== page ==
According to the highly respected Organisation of Economic Co-operation and Development, Greece exports high-tech products valued at more than €1 billion every year — double the income from more traditional products like extra virgin olive oil.
Greek companies and researchers are indeed getting increasingly recognized internationally in the applications of cutting-edge mobile digital communications, biomedical technology, microelectronics and aerospace.
Since 2005, Greece has been a full member of the European Space Agency, which is responsible for structuring and implementing the European Union’s space programs.
This new membership accelerated the creation of a national space industry from scratch and forced the nation to adapt its existing capabilities and make new investments to produce space related products and services. “We now host more than 45 small- and medium-sized enterprises active in the space industry, with over 2,500 highly educated employees and an industry turnover of almost €180 million in 2018,” reveals Athanasios Potsis, president of the Hellenic Association of Space Industry. “All of those companies provide space related products and services to customers in Europe and other countries, especially in the US and the Far East,” he adds.
According to Potsis, the development of such state-of-the-art technology has a myriad of benefits for other sectors as well, including operations related to activities as diverse as agriculture, weather forecasting and border surveillance.This mission is supported further by the Hellenic SpaceTechnologies and Applications Cluster. Based in Athens, the entity aims to develop Greece as a leader in space technologies and applications with a high international visibility, capable of developing and attracting high-impact research, development and innovation and business activities- The first Greek satellite was constructed by European aviation titan Airbus, and in May 2019, the Hellenic Space Agency signed a memorandum of understanding with Airbus covering future space cooperation that involves the sharing of best practices and technology transfer between both parties.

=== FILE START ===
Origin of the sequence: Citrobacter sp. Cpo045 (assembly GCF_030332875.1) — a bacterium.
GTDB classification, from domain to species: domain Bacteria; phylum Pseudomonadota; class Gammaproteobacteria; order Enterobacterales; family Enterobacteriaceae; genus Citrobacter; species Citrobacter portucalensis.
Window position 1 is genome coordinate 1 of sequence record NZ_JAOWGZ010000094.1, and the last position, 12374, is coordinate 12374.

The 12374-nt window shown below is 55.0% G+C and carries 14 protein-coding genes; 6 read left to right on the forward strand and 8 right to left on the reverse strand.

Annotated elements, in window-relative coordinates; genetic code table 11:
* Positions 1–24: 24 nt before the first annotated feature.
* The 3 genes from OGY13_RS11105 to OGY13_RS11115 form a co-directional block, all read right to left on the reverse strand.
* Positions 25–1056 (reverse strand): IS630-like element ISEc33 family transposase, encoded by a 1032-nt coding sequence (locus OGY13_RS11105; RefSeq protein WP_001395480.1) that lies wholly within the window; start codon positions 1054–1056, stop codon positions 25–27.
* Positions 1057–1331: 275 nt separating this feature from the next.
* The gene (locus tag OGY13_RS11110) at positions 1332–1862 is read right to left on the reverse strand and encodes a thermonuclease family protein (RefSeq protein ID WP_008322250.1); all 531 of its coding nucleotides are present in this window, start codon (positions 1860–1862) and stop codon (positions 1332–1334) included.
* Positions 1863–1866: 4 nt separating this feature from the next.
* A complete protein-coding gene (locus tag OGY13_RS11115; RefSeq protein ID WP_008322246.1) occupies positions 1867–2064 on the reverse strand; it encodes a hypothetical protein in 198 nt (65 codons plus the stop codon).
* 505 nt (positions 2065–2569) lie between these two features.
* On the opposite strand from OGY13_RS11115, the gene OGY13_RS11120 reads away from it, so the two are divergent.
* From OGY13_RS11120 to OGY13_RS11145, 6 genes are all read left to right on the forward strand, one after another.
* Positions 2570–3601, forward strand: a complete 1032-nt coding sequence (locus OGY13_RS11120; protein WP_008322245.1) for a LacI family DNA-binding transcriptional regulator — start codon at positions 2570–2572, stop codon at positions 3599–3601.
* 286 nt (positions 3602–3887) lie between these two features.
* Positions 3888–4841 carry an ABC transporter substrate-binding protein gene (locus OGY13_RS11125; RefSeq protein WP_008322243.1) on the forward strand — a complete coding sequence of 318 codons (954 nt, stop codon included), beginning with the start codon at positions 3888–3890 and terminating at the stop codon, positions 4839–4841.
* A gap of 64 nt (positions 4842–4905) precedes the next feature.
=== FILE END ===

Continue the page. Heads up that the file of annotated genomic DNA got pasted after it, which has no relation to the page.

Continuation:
Defense firms get competitive
INTRACOM DEFENSE (IDE), the leading defense telecommunications and electronics systems manufacturer in Greece, specializes in the design, development and manufacturing of products that incorporate state-of-the-art technologies in a wide range of applications. IDE’s broad product portfolio currently includes command, control and tactical communication systems, information security, missile electronic systems (data links and telemetries), surveillance, reconnaissance and security systems, hybrid electric power and electric energy storage systems, unmanned vehicles, as well as software for military applications.
“We are an export-driven company — 98% of IDE’s orders originate from foreign markets — including to countries where strong partnerships with industry titans have been forged,” as IDE’s CEO, George Troullinos, explains. “The U.S. market is currently the most important market for IDE,” he states.
“Through our partnerships with U.S. companies such as Raytheon, Northrop Grumman and Boeing, and our work on defense systems PATRIOT, F-16 and AWACS, we have kept our exports to the U.S. at high levels. Currently, IDE is working to introduce its hybrid power products to the U.S. and, if successful, will invest and manufacture our products in the local market. “What made IDE stand out on its own feet and survive one decade of the country’s harsh economic conditions was our company culture. That is, our persistence in product quality, competitiveness and on-time delivery, in combination with addressing the international market and not focusing only on our internal market.”